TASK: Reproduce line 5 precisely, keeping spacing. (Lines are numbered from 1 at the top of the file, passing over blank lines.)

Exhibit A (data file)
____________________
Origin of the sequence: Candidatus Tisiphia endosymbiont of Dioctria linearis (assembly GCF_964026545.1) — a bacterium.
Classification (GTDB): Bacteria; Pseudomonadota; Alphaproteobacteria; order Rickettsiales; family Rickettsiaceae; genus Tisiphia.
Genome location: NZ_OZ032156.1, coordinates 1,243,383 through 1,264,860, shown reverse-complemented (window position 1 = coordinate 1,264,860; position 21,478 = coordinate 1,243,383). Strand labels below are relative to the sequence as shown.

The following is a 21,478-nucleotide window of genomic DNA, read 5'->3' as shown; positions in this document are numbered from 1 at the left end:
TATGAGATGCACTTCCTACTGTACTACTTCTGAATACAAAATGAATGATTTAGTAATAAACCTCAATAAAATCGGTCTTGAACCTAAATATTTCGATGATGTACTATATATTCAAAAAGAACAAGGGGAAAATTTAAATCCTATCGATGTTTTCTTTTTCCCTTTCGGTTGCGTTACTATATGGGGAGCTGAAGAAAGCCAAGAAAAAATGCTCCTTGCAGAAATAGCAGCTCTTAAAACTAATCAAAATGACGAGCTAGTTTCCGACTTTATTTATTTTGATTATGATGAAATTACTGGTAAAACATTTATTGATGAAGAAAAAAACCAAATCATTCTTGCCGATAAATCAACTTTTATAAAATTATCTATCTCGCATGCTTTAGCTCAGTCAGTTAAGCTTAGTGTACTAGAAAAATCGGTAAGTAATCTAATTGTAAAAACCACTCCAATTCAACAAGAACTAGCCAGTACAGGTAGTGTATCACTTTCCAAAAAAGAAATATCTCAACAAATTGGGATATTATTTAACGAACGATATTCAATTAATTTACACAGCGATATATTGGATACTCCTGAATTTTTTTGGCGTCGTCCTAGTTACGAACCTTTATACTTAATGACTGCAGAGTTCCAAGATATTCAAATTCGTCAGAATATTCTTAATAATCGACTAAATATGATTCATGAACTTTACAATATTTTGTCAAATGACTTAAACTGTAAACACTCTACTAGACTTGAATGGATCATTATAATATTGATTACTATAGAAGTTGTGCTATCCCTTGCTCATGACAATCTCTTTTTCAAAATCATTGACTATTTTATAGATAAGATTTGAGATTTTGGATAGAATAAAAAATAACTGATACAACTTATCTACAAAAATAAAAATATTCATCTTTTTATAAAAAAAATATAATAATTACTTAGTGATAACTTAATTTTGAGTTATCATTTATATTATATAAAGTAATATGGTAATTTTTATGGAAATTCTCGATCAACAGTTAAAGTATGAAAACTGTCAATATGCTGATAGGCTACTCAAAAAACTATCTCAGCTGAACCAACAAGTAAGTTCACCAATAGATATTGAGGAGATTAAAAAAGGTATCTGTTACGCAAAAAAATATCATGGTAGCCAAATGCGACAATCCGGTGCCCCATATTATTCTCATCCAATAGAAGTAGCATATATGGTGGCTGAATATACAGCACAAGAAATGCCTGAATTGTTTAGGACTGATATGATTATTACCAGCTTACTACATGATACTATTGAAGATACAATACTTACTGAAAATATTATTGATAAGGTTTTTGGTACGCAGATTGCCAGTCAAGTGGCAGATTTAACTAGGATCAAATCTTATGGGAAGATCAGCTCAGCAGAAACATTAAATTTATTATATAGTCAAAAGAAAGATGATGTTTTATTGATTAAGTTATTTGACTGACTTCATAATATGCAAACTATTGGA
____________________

TATGAGATGCACTTCCTACTGTACTACTTCTGAATACAAAATGAATGATTTAGTAATAAACCTCAATAAAATCGGTCTTGAACCTAAATATTTCGATGATGTACTATATATTCAAAAAGAACAAGGGGAAAATTTAAATCCTATCGATGTTTTCTTTTTCCCTTTCGGTTGCGTTACTATATGGGGAGCTGAAGAAAGCCAAGAAAAAATGCTCCTTGCAGAAATAGCAGCTCTTAAAACTAATCAAAATGACGAGCTAGTTTCCGACTTTATTTATTTTGATTATGATGAAATTACTGGTAAAACATTTATTGATGAAGAAAAAAACCAAATCATTCTTGCCGATAAATCAACTTTTATAAAATTATCTATCTCGCATGCTTTAGCTCAGTCAGTTAAGCTTAGTGTACTAGAAAAATCGGTAAGTAATCTAATTGTAAAAACCACTCCAATTCAACAAGAACTAGCCAGTACAGGTAGTGTATCACTTTCCAAAAAAGAAATATCTCAACAAATTGGGATATTATTTAACGAACGATATTCAATTAATTTACACAGCGATATATTGGATACTCCTGAATTTTTTTGGCGTCGTCCTAGTTACGAACCTTTATACTTAATGACTGCAGAGTTCCAAGATATTCAAATTCGTCAGAATATTCTTAATAATCGACTAAATATGATTCATGAACTTTACAATATTTTGTCAAATGACTTAAACTGTAAACACTCTACTAGACTTGAATGGATCATTATAATATTGATTACTATAGAAGTTGTGCTATCCCTTGCTCATGACAATCTCTTTTTCAAAATCATTGACTATTTTATAGATAAGATTTGAGATTTTGGATAGAATAAAAAATAACTGATACAACTTATCTACAAAAATAAAAATATTCATCTTTTTATAAAAAAAATATAATAATTACTTAGTGATAACTTAATTTTGAGTTATCATTTATATTATATAAAGTAATATGGTAATTTTTATGGAAATTCTCGATCAACAGTTAAAGTATGAAAACTGTCAATATGCTGATAGGCTACTCAAAAAACTATCTCAGCTGAACCAACAAGTAAGTTCACCAATAGATATTGAGGAGATTAAAAAAGGTATCTGTTACGCAAAAAAATATCATGGTAGCCAAATGCGACAATCCGGTGCCCCATATTATTCTCATCCAATAGAAGTAGCATATATGGTGGCTGAATATACAGCACAAGAAATGCCTGAATTGTTTAGGACTGATATGATTATTACCAGCTTACTACATGATACTATTGAAGATACAATACTTACTGAAAATATTATTGATAAGGTTTTTGGTACGCAGATTGCCAGTCAAGTGGCAGATTTAACTAGGATCAAATCTTATGGGAAGATCAGCTCAGCAGAAACATTAAATTTATTATATAGTCAAAAGAAAGATGATGTTTTATTGATTAAGTTATTTGACTGACTTCATAATATGCAAACTATTGGA